Unemployment insurance

I have long thought that our unemployment insurance system has several bad flaws:

– it tries to make people more comfortable in their misery, but does nothing to help them get out of their misery.

– it gives people an incentive to stay unemployed and a disincentive to find employment.

– it is a tax on businesses who might create jobs if they didn’t have to pay so much in taxes. Even worse, it is a tax that sometimes is increased in a bad economy – the very time when we want them to create more jobs.

Ira Stoll has more comments along the same lines:

“Congress should stop extending unemployment benefits, and better yet, restructure the unemployment insurance program or block-grant it to the states to allow them to experiment with ways of doing so. The idea is to change the program so it creates an incentive for recipients to get a job, rather than an incentive for them to remain unemployed.

“This could involve altering the unemployment benefit formula so that the amount of the payment gradually decreases over time, reducing the propensity of beneficiaries to stay on unemployment until they frantically search for a job and find it just as the benefits run out.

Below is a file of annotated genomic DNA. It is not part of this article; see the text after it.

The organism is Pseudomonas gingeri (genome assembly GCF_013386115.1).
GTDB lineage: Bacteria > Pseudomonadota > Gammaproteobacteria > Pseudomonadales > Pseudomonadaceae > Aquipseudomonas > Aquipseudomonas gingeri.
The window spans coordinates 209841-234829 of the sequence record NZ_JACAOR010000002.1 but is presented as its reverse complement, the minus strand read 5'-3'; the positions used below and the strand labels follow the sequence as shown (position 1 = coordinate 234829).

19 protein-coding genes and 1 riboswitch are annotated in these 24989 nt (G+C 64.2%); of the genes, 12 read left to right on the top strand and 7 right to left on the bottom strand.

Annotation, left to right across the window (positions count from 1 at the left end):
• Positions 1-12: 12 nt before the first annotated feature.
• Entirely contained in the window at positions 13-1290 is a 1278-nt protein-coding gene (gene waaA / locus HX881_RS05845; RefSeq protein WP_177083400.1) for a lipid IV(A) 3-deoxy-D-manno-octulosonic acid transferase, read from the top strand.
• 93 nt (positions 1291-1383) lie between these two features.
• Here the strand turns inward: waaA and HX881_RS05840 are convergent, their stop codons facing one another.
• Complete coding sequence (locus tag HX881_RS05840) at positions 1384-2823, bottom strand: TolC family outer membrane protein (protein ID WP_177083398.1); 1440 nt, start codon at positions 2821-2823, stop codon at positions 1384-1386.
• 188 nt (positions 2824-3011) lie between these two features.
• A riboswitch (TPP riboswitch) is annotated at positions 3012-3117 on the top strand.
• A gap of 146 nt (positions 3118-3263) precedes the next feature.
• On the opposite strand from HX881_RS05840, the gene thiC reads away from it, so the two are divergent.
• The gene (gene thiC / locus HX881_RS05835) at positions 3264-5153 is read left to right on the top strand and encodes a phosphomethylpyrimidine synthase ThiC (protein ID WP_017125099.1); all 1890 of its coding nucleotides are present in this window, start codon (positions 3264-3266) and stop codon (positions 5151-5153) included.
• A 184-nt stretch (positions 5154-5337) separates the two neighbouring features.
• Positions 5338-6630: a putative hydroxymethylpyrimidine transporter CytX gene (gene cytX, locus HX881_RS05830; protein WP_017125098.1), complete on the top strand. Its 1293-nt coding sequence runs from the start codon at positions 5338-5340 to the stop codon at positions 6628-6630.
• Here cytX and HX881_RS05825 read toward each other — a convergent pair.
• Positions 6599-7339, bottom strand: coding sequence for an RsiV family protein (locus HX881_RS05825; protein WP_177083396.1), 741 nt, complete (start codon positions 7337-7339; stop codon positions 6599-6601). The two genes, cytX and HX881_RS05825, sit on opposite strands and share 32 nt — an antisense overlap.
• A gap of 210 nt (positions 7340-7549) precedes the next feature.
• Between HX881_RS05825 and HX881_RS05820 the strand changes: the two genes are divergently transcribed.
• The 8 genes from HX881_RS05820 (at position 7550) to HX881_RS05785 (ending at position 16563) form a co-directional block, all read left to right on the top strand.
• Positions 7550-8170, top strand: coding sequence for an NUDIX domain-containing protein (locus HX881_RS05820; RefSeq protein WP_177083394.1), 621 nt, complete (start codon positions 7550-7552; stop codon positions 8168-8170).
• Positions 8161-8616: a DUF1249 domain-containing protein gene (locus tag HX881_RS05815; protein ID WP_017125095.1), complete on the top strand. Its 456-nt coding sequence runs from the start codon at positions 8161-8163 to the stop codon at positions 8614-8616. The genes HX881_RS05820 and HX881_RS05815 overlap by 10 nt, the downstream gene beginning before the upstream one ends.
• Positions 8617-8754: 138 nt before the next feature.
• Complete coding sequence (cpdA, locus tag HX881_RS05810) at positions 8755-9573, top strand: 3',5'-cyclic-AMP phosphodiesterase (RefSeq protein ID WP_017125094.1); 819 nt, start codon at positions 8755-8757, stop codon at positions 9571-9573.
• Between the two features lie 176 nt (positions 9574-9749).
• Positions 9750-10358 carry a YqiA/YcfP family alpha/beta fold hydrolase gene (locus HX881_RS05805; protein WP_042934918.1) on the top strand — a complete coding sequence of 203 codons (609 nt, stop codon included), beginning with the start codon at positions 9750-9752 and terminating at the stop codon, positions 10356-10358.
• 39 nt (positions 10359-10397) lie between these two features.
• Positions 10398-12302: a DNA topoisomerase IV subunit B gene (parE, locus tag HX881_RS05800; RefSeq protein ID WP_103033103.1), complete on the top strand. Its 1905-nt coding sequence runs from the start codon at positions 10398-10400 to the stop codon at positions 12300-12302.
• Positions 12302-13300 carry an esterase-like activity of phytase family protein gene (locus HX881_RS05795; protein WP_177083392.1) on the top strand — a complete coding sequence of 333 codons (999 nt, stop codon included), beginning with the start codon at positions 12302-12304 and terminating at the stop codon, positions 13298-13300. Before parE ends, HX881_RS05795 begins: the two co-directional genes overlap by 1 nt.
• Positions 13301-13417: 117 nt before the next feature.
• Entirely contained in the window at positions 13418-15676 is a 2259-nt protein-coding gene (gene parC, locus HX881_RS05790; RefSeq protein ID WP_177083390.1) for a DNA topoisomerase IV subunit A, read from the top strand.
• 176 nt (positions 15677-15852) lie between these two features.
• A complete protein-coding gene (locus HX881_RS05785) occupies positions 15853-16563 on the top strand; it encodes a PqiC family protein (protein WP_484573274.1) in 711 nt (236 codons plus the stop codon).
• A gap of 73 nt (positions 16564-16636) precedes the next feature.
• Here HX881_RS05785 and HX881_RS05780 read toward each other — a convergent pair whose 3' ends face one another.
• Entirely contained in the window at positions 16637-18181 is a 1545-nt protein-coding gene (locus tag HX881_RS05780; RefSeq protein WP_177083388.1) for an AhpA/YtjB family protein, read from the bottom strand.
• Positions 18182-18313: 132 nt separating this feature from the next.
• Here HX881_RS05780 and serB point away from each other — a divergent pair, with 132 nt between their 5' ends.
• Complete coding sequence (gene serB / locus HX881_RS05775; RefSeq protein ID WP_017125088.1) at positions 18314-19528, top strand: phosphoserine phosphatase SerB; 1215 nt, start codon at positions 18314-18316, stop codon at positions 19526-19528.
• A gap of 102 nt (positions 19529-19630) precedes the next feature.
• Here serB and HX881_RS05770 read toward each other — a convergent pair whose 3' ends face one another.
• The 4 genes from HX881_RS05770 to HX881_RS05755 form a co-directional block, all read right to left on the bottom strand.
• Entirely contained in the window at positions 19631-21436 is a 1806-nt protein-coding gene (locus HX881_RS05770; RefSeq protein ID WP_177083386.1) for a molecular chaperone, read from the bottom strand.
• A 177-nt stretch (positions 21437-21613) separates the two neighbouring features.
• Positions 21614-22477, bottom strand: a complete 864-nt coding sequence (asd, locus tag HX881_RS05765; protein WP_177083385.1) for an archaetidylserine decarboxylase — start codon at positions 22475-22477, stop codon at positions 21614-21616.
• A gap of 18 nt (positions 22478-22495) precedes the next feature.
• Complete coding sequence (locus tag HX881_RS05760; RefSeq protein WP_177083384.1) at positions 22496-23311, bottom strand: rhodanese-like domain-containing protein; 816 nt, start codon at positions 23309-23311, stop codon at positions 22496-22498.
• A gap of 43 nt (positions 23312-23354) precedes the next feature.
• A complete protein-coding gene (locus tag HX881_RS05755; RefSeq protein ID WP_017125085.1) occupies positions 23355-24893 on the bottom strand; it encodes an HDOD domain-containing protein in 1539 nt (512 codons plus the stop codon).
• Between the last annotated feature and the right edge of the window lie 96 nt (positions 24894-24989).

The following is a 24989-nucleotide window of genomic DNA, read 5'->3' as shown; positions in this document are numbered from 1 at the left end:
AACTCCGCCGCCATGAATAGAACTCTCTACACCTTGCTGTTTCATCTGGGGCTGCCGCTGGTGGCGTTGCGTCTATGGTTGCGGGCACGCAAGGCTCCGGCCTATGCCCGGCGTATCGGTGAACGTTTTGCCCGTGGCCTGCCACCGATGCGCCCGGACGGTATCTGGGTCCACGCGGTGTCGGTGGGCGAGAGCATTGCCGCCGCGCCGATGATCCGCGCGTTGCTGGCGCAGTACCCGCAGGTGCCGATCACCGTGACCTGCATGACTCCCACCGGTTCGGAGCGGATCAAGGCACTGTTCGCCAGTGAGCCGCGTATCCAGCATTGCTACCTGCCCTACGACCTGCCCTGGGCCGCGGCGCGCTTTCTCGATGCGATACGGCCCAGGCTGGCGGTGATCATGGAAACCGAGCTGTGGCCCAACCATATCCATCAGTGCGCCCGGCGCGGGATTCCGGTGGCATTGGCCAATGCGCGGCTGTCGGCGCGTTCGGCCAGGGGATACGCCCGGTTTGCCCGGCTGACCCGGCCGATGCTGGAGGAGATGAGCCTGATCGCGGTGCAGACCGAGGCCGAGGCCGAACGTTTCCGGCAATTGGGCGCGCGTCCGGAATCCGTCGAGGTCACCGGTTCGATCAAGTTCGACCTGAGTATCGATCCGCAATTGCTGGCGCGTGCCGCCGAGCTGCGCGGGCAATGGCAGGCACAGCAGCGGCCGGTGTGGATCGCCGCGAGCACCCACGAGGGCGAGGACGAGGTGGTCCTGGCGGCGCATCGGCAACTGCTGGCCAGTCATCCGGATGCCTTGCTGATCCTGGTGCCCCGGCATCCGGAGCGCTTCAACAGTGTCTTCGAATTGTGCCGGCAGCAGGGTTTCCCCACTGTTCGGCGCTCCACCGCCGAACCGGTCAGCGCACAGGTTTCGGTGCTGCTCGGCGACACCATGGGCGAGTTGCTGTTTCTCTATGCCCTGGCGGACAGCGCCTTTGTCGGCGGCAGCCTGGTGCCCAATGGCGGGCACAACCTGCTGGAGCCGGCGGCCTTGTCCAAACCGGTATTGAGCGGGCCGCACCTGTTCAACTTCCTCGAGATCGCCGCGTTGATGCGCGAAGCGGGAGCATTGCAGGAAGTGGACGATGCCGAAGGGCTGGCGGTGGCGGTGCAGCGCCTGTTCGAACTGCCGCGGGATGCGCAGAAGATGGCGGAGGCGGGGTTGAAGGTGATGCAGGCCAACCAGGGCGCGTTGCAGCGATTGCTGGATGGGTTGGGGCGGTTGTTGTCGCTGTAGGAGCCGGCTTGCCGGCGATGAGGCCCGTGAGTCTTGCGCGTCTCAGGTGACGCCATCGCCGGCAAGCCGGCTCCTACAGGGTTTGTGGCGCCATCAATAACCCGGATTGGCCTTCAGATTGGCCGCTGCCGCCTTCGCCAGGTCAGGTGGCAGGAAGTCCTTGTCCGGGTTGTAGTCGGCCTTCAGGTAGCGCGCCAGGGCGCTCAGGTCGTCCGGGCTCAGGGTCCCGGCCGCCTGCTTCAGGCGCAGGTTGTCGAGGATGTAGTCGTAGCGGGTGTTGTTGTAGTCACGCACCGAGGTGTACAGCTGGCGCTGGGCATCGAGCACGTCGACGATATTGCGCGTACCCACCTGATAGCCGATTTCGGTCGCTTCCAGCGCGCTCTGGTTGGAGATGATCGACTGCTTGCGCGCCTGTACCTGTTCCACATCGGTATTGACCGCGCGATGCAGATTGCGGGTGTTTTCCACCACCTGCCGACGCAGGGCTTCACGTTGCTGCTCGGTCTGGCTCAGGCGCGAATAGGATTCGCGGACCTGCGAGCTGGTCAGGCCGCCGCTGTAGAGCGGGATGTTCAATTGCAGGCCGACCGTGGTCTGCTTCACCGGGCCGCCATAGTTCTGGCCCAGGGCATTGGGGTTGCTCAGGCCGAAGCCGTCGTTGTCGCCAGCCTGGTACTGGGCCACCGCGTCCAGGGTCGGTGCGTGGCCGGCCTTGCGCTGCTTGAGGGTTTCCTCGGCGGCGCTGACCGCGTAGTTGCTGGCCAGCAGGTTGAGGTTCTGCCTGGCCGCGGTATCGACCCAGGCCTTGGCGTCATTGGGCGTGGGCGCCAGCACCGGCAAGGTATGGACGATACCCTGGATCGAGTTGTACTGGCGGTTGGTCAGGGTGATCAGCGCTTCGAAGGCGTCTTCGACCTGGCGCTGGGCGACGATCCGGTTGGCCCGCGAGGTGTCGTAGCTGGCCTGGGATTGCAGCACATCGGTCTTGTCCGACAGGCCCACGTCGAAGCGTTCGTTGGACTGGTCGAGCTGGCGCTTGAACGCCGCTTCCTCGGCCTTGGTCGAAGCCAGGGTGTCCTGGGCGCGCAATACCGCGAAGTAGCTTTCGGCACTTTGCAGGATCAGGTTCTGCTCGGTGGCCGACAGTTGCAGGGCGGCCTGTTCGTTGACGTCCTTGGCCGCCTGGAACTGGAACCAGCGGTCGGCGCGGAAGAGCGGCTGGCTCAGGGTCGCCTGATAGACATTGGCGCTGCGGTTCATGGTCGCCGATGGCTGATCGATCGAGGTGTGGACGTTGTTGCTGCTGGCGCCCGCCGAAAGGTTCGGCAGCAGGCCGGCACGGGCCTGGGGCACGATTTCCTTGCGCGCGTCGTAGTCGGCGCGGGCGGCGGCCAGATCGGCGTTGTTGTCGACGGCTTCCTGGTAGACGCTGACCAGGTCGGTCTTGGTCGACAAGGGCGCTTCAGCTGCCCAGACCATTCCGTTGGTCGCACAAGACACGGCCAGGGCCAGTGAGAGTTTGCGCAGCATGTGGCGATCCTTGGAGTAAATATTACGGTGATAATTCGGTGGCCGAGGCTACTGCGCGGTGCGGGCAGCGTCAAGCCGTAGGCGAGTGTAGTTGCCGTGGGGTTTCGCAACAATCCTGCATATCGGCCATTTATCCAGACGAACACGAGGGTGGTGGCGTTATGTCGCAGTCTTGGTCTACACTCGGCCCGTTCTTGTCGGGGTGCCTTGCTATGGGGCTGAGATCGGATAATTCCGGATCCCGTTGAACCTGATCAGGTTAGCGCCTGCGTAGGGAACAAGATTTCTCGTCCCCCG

“Or it could involve allowing states “the flexibility to convert their unemployment insurance payments from checks sent to the jobless into vouchers that can be used by companies to hire workers,” asBloomberg News columnist Jonathan Alter suggests, relaying an idea from a Democratic candidate for U.S. Senate from Massachusetts, Alan Khazei.

“Or it could involve changing the program so recipients get a hefty share of their benefits up front, as a lump sum. They can then use the money as capital to start small businesses. Or if they find a job quickly, they can save or invest or spend the money. (No repeat passes, though; the idea is to increase incentives for finding or creating a job, not rewards for people who get themselves fired.) Another approach might be to fold unemployment together with health, college, homeownership and retirement as expenses that people can save for in a tax-favored account.”

(From Reason Online: http://reason.com/archives/2011/08/12/what-would-you-do-to-impro/3)

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